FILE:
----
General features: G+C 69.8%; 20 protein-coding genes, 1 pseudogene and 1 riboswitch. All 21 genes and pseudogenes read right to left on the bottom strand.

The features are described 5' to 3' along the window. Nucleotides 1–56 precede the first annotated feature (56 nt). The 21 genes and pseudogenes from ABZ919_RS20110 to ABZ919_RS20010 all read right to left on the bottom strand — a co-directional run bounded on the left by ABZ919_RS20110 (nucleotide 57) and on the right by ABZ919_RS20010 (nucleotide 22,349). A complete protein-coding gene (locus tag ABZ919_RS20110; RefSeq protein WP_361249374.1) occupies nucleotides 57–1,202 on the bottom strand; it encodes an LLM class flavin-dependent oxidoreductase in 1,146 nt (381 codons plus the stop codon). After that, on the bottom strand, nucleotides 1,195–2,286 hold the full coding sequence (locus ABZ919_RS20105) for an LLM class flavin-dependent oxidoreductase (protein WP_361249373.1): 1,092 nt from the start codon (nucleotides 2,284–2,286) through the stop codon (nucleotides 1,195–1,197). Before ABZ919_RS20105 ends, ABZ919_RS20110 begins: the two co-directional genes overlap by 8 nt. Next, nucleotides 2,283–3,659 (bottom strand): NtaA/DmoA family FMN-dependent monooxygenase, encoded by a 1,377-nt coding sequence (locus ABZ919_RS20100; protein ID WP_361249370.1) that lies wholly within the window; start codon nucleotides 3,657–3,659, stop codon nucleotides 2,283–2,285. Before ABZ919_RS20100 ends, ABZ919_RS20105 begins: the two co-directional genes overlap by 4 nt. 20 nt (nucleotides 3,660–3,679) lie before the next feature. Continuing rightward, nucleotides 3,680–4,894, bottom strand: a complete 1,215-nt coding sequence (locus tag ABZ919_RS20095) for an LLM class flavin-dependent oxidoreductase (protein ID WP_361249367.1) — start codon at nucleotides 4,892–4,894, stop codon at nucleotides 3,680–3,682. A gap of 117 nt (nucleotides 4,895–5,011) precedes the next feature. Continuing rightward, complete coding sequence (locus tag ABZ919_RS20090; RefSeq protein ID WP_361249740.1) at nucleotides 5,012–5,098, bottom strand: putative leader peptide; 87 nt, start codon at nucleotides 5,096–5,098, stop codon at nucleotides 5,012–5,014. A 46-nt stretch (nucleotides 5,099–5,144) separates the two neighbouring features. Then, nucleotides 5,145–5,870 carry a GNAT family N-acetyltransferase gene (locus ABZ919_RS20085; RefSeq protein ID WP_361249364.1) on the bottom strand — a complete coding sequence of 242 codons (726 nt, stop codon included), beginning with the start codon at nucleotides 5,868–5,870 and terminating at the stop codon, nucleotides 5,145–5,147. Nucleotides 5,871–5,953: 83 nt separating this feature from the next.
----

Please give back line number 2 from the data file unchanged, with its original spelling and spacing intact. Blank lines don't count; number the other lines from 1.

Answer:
The features are described 5' to 3' along the window. Nucleotides 1–56 precede the first annotated feature (56 nt). The 21 genes and pseudogenes from ABZ919_RS20110 to ABZ919_RS20010 all read right to left on the bottom strand — a co-directional run bounded on the left by ABZ919_RS20110 (nucleotide 57) and on the right by ABZ919_RS20010 (nucleotide 22,349). A complete protein-coding gene (locus tag ABZ919_RS20110; RefSeq protein WP_361249374.1) occupies nucleotides 57–1,202 on the bottom strand; it encodes an LLM class flavin-dependent oxidoreductase in 1,146 nt (381 codons plus the stop codon). After that, on the bottom strand, nucleotides 1,195–2,286 hold the full coding sequence (locus ABZ919_RS20105) for an LLM class flavin-dependent oxidoreductase (protein WP_361249373.1): 1,092 nt from the start codon (nucleotides 2,284–2,286) through the stop codon (nucleotides 1,195–1,197). Before ABZ919_RS20105 ends, ABZ919_RS20110 begins: the two co-directional genes overlap by 8 nt. Next, nucleotides 2,283–3,659 (bottom strand): NtaA/DmoA family FMN-dependent monooxygenase, encoded by a 1,377-nt coding sequence (locus ABZ919_RS20100; protein ID WP_361249370.1) that lies wholly within the window; start codon nucleotides 3,657–3,659, stop codon nucleotides 2,283–2,285. Before ABZ919_RS20100 ends, ABZ919_RS20105 begins: the two co-directional genes overlap by 4 nt. 20 nt (nucleotides 3,660–3,679) lie before the next feature. Continuing rightward, nucleotides 3,680–4,894, bottom strand: a complete 1,215-nt coding sequence (locus tag ABZ919_RS20095) for an LLM class flavin-dependent oxidoreductase (protein ID WP_361249367.1) — start codon at nucleotides 4,892–4,894, stop codon at nucleotides 3,680–3,682. A gap of 117 nt (nucleotides 4,895–5,011) precedes the next feature. Continuing rightward, complete coding sequence (locus tag ABZ919_RS20090; RefSeq protein ID WP_361249740.1) at nucleotides 5,012–5,098, bottom strand: putative leader peptide; 87 nt, start codon at nucleotides 5,096–5,098, stop codon at nucleotides 5,012–5,014. A 46-nt stretch (nucleotides 5,099–5,144) separates the two neighbouring features. Then, nucleotides 5,145–5,870 carry a GNAT family N-acetyltransferase gene (locus ABZ919_RS20085; RefSeq protein ID WP_361249364.1) on the bottom strand — a complete coding sequence of 242 codons (726 nt, stop codon included), beginning with the start codon at nucleotides 5,868–5,870 and terminating at the stop codon, nucleotides 5,145–5,147. Nucleotides 5,871–5,953: 83 nt separating this feature from the next.